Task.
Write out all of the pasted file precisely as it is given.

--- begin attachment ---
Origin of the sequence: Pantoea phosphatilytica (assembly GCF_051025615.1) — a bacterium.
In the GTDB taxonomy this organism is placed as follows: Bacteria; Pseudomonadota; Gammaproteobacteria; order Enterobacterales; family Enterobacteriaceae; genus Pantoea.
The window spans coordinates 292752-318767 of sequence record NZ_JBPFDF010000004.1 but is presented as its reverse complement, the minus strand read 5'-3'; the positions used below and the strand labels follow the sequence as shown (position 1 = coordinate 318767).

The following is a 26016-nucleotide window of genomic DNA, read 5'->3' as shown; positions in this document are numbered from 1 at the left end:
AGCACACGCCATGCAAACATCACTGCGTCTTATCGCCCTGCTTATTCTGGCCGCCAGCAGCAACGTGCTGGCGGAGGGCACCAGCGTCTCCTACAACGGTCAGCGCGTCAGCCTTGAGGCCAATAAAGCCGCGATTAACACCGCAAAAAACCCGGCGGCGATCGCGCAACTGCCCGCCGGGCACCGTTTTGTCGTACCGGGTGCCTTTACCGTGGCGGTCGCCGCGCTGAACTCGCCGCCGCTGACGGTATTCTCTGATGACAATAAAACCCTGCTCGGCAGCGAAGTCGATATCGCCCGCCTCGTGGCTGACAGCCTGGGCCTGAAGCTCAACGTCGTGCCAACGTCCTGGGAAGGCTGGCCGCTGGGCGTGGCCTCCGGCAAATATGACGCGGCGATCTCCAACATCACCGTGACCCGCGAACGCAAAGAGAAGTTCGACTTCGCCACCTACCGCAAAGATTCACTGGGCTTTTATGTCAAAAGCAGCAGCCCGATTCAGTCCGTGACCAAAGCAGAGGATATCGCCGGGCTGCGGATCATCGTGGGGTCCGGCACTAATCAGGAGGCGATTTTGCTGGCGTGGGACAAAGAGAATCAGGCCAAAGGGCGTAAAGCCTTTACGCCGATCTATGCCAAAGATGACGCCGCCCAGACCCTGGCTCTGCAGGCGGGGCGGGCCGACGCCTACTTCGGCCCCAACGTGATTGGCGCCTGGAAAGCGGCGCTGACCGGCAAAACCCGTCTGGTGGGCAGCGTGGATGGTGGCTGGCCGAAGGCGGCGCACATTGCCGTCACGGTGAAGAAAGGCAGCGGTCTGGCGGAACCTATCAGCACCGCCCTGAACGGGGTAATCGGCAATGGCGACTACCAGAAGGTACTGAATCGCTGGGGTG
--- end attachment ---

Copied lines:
Origin of the sequence: Pantoea phosphatilytica (assembly GCF_051025615.1) — a bacterium.
In the GTDB taxonomy this organism is placed as follows: Bacteria; Pseudomonadota; Gammaproteobacteria; order Enterobacterales; family Enterobacteriaceae; genus Pantoea.
The window spans coordinates 292752-318767 of sequence record NZ_JBPFDF010000004.1 but is presented as its reverse complement, the minus strand read 5'-3'; the positions used below and the strand labels follow the sequence as shown (position 1 = coordinate 318767).

The following is a 26016-nucleotide window of genomic DNA, read 5'->3' as shown; positions in this document are numbered from 1 at the left end:
AGCACACGCCATGCAAACATCACTGCGTCTTATCGCCCTGCTTATTCTGGCCGCCAGCAGCAACGTGCTGGCGGAGGGCACCAGCGTCTCCTACAACGGTCAGCGCGTCAGCCTTGAGGCCAATAAAGCCGCGATTAACACCGCAAAAAACCCGGCGGCGATCGCGCAACTGCCCGCCGGGCACCGTTTTGTCGTACCGGGTGCCTTTACCGTGGCGGTCGCCGCGCTGAACTCGCCGCCGCTGACGGTATTCTCTGATGACAATAAAACCCTGCTCGGCAGCGAAGTCGATATCGCCCGCCTCGTGGCTGACAGCCTGGGCCTGAAGCTCAACGTCGTGCCAACGTCCTGGGAAGGCTGGCCGCTGGGCGTGGCCTCCGGCAAATATGACGCGGCGATCTCCAACATCACCGTGACCCGCGAACGCAAAGAGAAGTTCGACTTCGCCACCTACCGCAAAGATTCACTGGGCTTTTATGTCAAAAGCAGCAGCCCGATTCAGTCCGTGACCAAAGCAGAGGATATCGCCGGGCTGCGGATCATCGTGGGGTCCGGCACTAATCAGGAGGCGATTTTGCTGGCGTGGGACAAAGAGAATCAGGCCAAAGGGCGTAAAGCCTTTACGCCGATCTATGCCAAAGATGACGCCGCCCAGACCCTGGCTCTGCAGGCGGGGCGGGCCGACGCCTACTTCGGCCCCAACGTGATTGGCGCCTGGAAAGCGGCGCTGACCGGCAAAACCCGTCTGGTGGGCAGCGTGGATGGTGGCTGGCCGAAGGCGGCGCACATTGCCGTCACGGTGAAGAAAGGCAGCGGTCTGGCGGAACCTATCAGCACCGCCCTGAACGGGGTAATCGGCAATGGCGACTACCAGAAGGTACTGAATCGCTGGGGTG